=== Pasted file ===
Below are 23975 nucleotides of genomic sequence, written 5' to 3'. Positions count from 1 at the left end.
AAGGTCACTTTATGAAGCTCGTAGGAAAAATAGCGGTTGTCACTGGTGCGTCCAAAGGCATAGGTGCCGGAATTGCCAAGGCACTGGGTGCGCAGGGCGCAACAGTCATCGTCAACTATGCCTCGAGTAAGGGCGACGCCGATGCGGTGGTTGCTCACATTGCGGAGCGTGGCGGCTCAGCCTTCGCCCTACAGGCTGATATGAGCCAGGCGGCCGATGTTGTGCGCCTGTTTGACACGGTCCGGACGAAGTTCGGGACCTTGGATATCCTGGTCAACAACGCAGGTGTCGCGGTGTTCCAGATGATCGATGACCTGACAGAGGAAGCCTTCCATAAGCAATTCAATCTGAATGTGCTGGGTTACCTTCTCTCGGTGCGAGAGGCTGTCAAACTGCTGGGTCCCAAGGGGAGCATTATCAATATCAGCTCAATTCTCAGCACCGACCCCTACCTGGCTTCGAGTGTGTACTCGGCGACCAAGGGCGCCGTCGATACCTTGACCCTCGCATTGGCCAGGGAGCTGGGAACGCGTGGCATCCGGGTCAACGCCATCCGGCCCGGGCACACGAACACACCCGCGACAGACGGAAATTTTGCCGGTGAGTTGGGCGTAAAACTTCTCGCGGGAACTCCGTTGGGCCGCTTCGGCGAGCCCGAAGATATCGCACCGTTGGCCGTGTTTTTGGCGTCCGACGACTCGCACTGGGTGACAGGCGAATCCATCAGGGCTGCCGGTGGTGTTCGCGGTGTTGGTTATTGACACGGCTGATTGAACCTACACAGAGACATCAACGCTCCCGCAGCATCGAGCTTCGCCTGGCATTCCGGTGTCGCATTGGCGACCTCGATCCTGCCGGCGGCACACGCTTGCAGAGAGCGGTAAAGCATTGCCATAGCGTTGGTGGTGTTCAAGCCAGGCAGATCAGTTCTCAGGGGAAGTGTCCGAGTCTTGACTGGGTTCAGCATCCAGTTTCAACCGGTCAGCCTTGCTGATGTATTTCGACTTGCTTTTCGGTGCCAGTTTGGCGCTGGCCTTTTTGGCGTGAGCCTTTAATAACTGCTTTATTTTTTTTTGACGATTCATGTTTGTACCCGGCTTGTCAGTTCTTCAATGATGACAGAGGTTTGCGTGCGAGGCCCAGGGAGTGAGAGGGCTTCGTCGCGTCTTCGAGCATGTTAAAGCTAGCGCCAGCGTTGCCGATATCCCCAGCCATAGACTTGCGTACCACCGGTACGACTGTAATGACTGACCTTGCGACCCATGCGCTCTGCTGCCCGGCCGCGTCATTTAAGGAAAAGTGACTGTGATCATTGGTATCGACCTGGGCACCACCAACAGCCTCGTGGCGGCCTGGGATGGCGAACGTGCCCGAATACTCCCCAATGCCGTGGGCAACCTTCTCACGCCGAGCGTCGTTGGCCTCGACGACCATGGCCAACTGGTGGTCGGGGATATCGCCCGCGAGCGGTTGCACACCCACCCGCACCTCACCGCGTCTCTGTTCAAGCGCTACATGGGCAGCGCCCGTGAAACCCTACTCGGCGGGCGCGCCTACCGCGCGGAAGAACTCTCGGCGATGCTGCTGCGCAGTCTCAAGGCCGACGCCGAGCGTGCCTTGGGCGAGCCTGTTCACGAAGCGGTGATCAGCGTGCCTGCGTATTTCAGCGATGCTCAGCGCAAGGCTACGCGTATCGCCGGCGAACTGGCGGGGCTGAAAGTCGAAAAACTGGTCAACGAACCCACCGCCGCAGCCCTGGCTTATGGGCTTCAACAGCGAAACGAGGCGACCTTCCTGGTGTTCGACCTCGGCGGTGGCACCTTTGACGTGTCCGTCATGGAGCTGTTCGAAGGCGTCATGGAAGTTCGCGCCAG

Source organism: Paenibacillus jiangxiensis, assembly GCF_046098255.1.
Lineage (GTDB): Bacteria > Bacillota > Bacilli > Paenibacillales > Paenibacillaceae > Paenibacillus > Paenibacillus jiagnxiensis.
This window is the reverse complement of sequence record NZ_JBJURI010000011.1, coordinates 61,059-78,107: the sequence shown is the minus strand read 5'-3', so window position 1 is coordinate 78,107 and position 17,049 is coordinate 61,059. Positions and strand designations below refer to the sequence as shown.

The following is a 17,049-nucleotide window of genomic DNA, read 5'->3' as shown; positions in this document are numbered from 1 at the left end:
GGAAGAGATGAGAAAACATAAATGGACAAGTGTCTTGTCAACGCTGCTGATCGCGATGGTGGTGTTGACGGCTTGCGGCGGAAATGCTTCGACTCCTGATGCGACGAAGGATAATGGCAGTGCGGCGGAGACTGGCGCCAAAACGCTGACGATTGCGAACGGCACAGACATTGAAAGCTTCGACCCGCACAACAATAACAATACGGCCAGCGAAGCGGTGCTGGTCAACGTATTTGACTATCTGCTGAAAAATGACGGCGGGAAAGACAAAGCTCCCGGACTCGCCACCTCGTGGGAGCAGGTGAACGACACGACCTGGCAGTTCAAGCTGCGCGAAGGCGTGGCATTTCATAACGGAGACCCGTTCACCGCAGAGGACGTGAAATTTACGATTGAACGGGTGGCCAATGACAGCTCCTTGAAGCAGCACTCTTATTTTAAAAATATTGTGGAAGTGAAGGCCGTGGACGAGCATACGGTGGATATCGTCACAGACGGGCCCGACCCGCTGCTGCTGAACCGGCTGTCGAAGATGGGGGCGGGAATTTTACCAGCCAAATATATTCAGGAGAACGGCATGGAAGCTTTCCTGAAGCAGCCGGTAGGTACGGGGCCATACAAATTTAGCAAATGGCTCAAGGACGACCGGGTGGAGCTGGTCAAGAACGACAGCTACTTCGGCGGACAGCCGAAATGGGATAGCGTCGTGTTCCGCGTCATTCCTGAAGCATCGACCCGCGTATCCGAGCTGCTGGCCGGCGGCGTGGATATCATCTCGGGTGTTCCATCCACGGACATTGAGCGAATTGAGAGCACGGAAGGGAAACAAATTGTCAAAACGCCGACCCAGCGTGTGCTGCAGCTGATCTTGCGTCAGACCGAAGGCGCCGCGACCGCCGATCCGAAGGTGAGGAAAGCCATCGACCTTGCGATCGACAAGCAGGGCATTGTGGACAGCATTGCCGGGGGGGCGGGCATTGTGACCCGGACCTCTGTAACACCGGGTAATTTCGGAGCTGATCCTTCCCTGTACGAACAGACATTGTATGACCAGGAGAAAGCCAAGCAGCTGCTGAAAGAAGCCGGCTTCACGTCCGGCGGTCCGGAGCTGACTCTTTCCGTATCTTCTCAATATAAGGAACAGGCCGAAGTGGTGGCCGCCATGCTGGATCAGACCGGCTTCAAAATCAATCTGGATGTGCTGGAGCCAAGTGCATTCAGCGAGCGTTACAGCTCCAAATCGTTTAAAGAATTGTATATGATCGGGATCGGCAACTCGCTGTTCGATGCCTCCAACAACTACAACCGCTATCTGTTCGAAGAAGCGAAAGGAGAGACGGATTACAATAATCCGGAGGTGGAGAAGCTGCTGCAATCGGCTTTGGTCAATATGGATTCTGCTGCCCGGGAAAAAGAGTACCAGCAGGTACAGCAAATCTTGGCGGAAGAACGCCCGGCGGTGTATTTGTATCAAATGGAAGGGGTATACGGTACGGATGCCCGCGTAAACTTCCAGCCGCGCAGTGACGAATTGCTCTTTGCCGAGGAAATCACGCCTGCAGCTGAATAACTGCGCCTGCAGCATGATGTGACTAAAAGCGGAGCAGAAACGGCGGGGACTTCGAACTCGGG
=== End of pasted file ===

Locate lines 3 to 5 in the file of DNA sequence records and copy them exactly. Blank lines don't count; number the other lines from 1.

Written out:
Source organism: Paenibacillus jiangxiensis, assembly GCF_046098255.1.
Lineage (GTDB): Bacteria > Bacillota > Bacilli > Paenibacillales > Paenibacillaceae > Paenibacillus > Paenibacillus jiagnxiensis.
This window is the reverse complement of sequence record NZ_JBJURI010000011.1, coordinates 61,059-78,107: the sequence shown is the minus strand read 5'-3', so window position 1 is coordinate 78,107 and position 17,049 is coordinate 61,059. Positions and strand designations below refer to the sequence as shown.